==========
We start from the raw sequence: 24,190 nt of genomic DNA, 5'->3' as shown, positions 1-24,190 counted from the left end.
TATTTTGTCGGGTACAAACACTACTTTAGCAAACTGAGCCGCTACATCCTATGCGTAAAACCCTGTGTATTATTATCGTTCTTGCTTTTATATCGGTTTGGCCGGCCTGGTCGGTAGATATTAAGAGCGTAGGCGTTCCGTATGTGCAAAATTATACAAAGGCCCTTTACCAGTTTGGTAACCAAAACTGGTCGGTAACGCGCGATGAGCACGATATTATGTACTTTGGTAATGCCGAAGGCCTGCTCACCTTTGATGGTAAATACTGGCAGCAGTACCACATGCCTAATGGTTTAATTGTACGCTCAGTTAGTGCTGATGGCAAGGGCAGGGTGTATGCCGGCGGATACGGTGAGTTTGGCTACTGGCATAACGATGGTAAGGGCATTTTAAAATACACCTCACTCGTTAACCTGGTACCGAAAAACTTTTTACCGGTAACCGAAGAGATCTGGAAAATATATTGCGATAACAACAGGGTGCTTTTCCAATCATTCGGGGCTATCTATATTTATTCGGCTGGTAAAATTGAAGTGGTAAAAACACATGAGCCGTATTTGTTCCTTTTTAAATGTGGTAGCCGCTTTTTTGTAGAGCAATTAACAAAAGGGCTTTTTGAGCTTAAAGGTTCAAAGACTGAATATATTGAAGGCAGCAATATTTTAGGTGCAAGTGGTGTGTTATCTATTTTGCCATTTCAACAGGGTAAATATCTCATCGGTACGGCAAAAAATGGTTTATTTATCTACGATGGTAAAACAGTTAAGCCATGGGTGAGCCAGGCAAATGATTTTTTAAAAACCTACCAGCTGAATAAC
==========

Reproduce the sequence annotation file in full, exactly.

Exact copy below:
We start from the raw sequence: 24,190 nt of genomic DNA, 5'->3' as shown, positions 1-24,190 counted from the left end.
TATTTTGTCGGGTACAAACACTACTTTAGCAAACTGAGCCGCTACATCCTATGCGTAAAACCCTGTGTATTATTATCGTTCTTGCTTTTATATCGGTTTGGCCGGCCTGGTCGGTAGATATTAAGAGCGTAGGCGTTCCGTATGTGCAAAATTATACAAAGGCCCTTTACCAGTTTGGTAACCAAAACTGGTCGGTAACGCGCGATGAGCACGATATTATGTACTTTGGTAATGCCGAAGGCCTGCTCACCTTTGATGGTAAATACTGGCAGCAGTACCACATGCCTAATGGTTTAATTGTACGCTCAGTTAGTGCTGATGGCAAGGGCAGGGTGTATGCCGGCGGATACGGTGAGTTTGGCTACTGGCATAACGATGGTAAGGGCATTTTAAAATACACCTCACTCGTTAACCTGGTACCGAAAAACTTTTTACCGGTAACCGAAGAGATCTGGAAAATATATTGCGATAACAACAGGGTGCTTTTCCAATCATTCGGGGCTATCTATATTTATTCGGCTGGTAAAATTGAAGTGGTAAAAACACATGAGCCGTATTTGTTCCTTTTTAAATGTGGTAGCCGCTTTTTTGTAGAGCAATTAACAAAAGGGCTTTTTGAGCTTAAAGGTTCAAAGACTGAATATATTGAAGGCAGCAATATTTTAGGTGCAAGTGGTGTGTTATCTATTTTGCCATTTCAACAGGGTAAATATCTCATCGGTACGGCAAAAAATGGTTTATTTATCTACGATGGTAAAACAGTTAAGCCATGGGTGAGCCAGGCAAATGATTTTTTAAAAACCTACCAGCTGAATAAC